Tom Greggs: Barth, Origen, and Universal Salvation

“Salvation is not achieved through a general principle or rule; it is achieved through the very particularity of the Son in whom all humanity is saved.” – Tom Greggs (Lecturer in Christian Theology, University of Chester). From the book description: This book explores the dynamics of the Spirit and Son in the economy of salvation. … Continue reading Tom Greggs: Barth, Origen, and Universal Salvation

“Salvation is not achieved through a general principle or rule; it is achieved through the very particularity of the Son in whom all humanity is saved.” – Tom Greggs (Lecturer in Christian Theology, University of Chester).

From the book description:

9780199560486
Tom Greggs: Barth, Origen, and Universal Salvation: Restoring Particularity (Oxford 2009)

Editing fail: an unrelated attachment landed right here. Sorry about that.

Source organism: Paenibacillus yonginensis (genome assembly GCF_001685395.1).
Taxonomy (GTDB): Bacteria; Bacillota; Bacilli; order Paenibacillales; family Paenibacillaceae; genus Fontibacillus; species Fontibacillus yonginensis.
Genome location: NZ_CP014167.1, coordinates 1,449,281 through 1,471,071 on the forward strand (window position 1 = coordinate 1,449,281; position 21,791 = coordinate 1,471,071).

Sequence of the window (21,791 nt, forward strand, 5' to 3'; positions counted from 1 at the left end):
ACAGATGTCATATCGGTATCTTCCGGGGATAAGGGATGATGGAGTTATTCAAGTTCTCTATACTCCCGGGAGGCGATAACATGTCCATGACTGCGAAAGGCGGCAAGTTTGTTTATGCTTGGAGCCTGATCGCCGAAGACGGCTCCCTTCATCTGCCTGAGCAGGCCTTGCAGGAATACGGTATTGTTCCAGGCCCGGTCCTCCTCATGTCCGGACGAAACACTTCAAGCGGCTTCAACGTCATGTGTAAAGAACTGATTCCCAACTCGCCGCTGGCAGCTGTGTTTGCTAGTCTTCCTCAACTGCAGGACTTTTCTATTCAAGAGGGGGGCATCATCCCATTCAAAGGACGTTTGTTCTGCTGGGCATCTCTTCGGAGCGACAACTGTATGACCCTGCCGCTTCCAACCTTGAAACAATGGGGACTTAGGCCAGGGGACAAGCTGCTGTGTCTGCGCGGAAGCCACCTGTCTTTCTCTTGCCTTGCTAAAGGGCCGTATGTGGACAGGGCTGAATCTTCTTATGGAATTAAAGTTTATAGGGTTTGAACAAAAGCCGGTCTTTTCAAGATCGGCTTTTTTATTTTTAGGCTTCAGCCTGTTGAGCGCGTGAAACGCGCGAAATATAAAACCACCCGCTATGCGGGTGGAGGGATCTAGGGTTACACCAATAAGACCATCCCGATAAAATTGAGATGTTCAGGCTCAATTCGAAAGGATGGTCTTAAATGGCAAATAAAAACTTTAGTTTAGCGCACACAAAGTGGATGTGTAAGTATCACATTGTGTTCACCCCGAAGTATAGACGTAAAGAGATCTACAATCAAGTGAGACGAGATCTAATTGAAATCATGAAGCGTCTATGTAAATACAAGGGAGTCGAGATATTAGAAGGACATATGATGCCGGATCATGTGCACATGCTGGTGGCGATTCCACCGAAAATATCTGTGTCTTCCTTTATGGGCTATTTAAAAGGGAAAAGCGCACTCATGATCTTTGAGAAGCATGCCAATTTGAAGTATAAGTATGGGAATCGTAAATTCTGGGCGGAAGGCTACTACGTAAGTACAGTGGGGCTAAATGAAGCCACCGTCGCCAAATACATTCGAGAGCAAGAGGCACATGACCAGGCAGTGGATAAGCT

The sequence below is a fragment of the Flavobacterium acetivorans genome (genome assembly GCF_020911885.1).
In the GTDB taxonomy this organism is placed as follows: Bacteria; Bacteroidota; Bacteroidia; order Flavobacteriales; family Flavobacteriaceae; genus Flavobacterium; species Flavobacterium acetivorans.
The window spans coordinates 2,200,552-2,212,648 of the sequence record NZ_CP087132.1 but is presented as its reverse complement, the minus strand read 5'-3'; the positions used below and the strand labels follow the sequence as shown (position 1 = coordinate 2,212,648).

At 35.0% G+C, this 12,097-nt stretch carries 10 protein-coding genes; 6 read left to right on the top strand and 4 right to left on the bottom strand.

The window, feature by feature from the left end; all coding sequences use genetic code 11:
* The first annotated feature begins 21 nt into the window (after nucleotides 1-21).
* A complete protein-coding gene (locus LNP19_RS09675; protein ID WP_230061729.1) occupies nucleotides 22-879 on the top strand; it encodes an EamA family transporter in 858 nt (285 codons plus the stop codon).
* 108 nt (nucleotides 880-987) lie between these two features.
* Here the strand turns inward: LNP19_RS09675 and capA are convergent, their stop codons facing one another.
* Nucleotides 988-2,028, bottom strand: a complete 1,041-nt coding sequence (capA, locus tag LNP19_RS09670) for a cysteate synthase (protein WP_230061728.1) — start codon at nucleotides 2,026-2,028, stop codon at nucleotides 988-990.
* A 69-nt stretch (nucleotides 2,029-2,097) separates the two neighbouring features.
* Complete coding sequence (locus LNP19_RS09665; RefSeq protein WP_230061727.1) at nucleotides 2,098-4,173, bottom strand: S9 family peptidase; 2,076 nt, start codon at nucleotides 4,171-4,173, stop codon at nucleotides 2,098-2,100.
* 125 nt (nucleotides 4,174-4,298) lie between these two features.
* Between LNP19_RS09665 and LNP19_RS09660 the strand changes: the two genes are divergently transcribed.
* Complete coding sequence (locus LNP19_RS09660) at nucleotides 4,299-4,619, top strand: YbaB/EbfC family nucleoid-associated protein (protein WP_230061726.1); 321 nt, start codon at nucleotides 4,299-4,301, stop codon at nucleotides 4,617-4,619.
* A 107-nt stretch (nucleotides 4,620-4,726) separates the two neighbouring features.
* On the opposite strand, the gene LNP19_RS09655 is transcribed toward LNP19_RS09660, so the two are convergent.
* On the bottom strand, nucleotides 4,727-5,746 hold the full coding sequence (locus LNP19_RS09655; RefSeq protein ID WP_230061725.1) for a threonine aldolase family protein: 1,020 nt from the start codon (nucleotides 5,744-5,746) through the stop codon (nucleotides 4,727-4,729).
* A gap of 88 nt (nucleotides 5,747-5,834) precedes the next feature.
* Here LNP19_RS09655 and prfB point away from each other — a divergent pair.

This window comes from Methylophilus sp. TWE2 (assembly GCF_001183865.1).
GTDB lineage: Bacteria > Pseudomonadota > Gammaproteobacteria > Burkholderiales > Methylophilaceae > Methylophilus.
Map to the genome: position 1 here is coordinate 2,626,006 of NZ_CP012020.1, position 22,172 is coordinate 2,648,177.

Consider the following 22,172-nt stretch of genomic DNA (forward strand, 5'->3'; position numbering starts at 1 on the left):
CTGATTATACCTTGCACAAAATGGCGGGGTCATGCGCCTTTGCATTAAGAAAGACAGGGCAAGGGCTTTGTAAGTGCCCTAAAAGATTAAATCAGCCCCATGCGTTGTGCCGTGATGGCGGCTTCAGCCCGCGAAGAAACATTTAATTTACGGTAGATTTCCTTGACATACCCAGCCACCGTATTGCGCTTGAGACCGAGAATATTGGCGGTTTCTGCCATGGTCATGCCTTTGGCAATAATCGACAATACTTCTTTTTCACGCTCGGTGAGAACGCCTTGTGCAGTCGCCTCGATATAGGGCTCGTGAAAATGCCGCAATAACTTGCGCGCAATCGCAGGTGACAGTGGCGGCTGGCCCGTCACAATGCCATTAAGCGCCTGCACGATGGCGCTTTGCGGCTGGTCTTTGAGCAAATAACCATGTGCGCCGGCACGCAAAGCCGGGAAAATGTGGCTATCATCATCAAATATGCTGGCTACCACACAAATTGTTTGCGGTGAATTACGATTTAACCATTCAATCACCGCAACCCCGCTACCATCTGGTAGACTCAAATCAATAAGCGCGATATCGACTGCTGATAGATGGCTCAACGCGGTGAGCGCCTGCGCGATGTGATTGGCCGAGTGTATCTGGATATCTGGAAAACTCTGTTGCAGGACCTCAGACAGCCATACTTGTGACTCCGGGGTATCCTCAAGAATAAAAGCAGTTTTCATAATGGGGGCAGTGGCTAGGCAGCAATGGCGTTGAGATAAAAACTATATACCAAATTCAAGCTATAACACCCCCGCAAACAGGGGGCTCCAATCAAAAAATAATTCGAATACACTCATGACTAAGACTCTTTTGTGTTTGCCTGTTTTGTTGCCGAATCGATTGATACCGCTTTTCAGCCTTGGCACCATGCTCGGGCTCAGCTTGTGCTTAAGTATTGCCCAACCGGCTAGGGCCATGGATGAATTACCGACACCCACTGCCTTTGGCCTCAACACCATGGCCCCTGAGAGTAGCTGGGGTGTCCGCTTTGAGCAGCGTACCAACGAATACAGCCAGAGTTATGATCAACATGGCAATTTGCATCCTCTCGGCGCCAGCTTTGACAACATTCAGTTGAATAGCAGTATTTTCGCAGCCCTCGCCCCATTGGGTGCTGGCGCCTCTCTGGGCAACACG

This book explores the dynamics of the Spirit and Son in the economy of salvation. It offers an interpretation of Barth and Origen around this theme, bringing them into a formative dialogue for a constructive theology of universal salvation. Examining Barth’s doctrine of election and Origen’s understanding of apokatastasis, the book proposes that a proper understanding of the eternal salvific plan of God in the person of Jesus Christ points towards universal salvation. However, salvation is not achieved through a general principle or rule; it is achieved through the very particularity of the Son in whom all humanity is saved. Further place for human particularity is established through the economy of the Spirit. Origen and Barth’s economic pneumatologies indicate the reverse dynamic to that of their interpretation of the Son’s economy: while the particularity of the Son has universal effects for all particulars, the universality of the Spirit particularizes that universal in individuals and communities in the present. However, this is in a manner which avoids a binary separation of Christians (as the saved) from all other humans (as the damned); instead, Christians are led into the ever greater depths of God, in a manner which allows God’s Spirit to be present in diverse ways with humans and human communities in their temporal particularities. This dynamic of Spirit and Son in salvation allows for the place of faith, ongoing history, and community within a soteriological schema which offers a universal hope of salvation in Christ.

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